Thursday, 16 September 2010

Using WPF to Render Bitmaps

There are a few posts around the net about this, but a lot of them focus on taking XAML controls or pages, and turning parts of them into bitmaps.

This is fine, but I want to be able to use WPF entirely off-screen in order to create rich graphical content.

What I'm going to present here is a way of doing just that, in a console application just to press home the point.

This is the image that you're going to produce - it's a little bit, well, crap - but it does the job.

wpfinabitmap

So, it's an Ellipse with a RadialGradientFill (off-centre, white-to-blue gradient stops), and a TextBlock in Arial Black/Bold font of around 40px size.

The edges around the ellipse are going to be output as transparent (open up this file in Photoshop or Paint.Net and notice the checkerboard patterns around the edge - useful for web images!

Step 1: Create the project

Open a new Visual Studio, and create a new Console Application Project.  Make sure it targets .Net 3.5.

Add references to:

  • PresentationCore
  • PresentationFramework
  • WindowsBase

These are the core WPF libraries that are going to be required.

Warning - if you're going to be repeating this code in a Windows Forms application, you should be careful - because many of the classes in WPF clash with those in the standard windows forms framework.

Step 2: Basic setup

Now, a quick google or MSDN search will show that the main class you're going to need is called RenderTargetBitmap.  This class has a method called Render, to which you pass a Visual.  Anything that can be displayed in a WPF window is a visual (in fact the window itself is) which means, in theory, that anything you can do in WPF to screen can be done to a bitmap.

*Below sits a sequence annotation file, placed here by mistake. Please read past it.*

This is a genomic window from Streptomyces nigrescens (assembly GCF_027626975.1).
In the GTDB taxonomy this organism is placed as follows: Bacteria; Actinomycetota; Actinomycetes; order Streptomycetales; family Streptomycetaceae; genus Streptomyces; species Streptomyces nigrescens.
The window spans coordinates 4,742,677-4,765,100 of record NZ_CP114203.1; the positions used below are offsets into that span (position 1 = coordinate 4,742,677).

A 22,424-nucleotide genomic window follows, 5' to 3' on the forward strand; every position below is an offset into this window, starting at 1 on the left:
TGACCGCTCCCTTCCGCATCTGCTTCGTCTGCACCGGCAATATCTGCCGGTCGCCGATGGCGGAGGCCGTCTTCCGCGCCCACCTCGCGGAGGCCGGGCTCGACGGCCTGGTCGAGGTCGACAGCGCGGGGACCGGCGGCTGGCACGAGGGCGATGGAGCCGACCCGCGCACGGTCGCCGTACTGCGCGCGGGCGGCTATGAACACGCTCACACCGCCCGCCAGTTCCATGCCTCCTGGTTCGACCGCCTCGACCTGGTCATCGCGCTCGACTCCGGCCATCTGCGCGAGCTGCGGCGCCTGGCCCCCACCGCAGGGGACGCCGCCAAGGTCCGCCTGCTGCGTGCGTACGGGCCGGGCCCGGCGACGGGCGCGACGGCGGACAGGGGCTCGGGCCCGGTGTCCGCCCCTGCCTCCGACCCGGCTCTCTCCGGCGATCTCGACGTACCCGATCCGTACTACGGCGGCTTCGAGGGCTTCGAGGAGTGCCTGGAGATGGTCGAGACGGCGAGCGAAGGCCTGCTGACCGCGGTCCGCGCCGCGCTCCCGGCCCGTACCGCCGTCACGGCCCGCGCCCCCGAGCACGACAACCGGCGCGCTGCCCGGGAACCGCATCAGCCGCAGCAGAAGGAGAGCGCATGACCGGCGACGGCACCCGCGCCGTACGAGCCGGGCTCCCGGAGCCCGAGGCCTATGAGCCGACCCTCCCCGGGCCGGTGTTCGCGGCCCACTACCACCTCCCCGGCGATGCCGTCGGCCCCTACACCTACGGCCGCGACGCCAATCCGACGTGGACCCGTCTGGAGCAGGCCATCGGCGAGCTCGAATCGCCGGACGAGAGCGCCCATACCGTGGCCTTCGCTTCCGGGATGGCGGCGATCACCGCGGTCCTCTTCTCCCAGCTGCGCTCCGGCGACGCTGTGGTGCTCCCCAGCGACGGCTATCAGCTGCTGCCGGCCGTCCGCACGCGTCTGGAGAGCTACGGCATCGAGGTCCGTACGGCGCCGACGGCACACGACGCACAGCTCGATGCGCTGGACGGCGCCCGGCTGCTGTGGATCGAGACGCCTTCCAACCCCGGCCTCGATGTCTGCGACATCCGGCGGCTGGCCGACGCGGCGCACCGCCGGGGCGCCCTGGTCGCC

To produce the image file you're going to use one of the BitmapEncoder-implementing classes (there are classes for creating PNGs, Gifs, JPGs and more).

Open up Program.cs file and add the following usings:

using System.Windows.Media.Imaging;

using System.Windows.Media;

using System.Windows.Controls;

using System.Windows.Shapes;

using System.Windows;

using System.IO;

Modify the Main() method in Program.cs so it looks like this:

  1: [STAThread]

  2: static void Main(string[] args)

  3: {

  4: 	int height, width;

  5: 

  6: 	height = 300;

  7: 	width = 400;

  8: 

  9: 	//going to place all our stuff in here - same as on a standard WPF form.

 10: 	Grid mainContainer = new Grid();

 11: 	mainContainer.HorizontalAlignment = HorizontalAlignment.Stretch;

 12: 	mainContainer.VerticalAlignment = VerticalAlignment.Stretch;

 13: 

 14: 	Ellipse e = new Ellipse();

 15: 	e.Stroke = new SolidColorBrush(Color.FromArgb(255, 0, 0, 255));

 16: 	//setup an off-centre gradient fill for a 3D effect

 17: 	//Of course - we could instead use a Viewport3D with Visual3D elements :)